“Conditioner. I can do without shampoo. I would still love to not rely on commercial conditoner. One product I love is homemade hair gel. 1/4 cup flax seeds, 2 cups water, boil until the consistancy of egg whites, strain and add your favorite essential oil. I scrunch this into my hair in the shower when it is sopping wet. Love!”

“I’ve been rinsing my hair with one cup of strong chamomile tea mixed with one drop chamomile essential oil, then sitting in the sun.”

“A drop or two of rosemary essential oil is the absolute best for adding shine to your hair. Better than any shine drops/serum/spray I have ever used!”

“Someone told me to mix up salt in warm water and spray it in my hair to add a little extra curl.”

“I use a little Dr. Bronner’s on my scalp every few days. Rinse with rosemary and chamomile for natural highlights. Then scrunch in some conditioner and use Deva Curl styling cream. I make sure my hair is super wet and air dry it slowly for the best curl.”

“Condition, condition, condition! I only use a soft t-shirt to scrunch my hair dry after a shower and really integrate in when my hair is still very wet. Lately I’ve been sectioning my hair before twisting to help define my curl more. It takes a little while but I love having time for self care. I only brush my hair before wash day.”

“I have really thick curly to kinky hair and I use Beautiful Curls curly to kinky activation cream mixed with a tiny bit of Giovanni hair gel, but when really hot and humid, I just do braids.”

“Baking soda, Apple cider vinegar. Boom.”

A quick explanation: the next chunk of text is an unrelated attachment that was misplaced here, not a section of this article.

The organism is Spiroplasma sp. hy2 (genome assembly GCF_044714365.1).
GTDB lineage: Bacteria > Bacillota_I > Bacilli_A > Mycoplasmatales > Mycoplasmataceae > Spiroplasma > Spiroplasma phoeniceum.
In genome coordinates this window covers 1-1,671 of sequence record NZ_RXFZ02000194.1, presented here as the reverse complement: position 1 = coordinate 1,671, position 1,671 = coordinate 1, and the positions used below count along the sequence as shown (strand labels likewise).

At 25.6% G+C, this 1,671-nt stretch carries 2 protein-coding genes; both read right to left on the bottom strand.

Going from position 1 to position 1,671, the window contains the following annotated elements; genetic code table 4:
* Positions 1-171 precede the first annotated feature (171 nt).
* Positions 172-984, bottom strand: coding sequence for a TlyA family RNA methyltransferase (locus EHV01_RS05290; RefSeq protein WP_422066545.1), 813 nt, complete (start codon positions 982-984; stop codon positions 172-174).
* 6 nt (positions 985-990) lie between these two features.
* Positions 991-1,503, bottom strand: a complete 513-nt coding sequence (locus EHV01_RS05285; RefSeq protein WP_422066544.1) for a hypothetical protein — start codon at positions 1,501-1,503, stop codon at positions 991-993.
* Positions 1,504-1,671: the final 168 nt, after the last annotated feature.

“Camellia oil, coconut oil to deep condition overnight, Keracolor Clenditioner to wash.”

“I mix coconut oil and rosemary essential oil in my spray bottle and I mist/scrunch my curls to keep the frizz down. I twist and then air dry my hair after a shower, never blow dry and never brush it when it is wet.”

“I use Griffin Remedy shampoo and conditioner (mostly just condition, but occasionally shampoo scalp only) Griffin Remedy is vegan and doesn’t have detergent or fragrance. It’s lovely to use. I have a boar bristle brush that I use to stimulate the scalp and move oil down the hair. I braid my hair to sleep, so it won’t tangle at night.”

“Deva Curl Everything for this coarse and frizzy mop.”

“Deva Curl is way to heavy for my fine hair. I love Hairstory New Wash. It has pretty much solved my hair woes and I don’t use any products any more.”

“My fine curls come and go depending on the length, mood, weather. When I see them starting to form, I encourage them with the plop dry method using a t-shirt.”

“I use pure castor oil. Feels kind of like hair gel and works as well as any product i’ve ever used. Although when I wear my hair fully curly, I use Deva Curl products as a safety net fro frizz and overall craziness. The thing with castor oil is that you can only use the teeniest. I have crazy thick hair and anything more than a pea sized amount makes my hair look greasy.”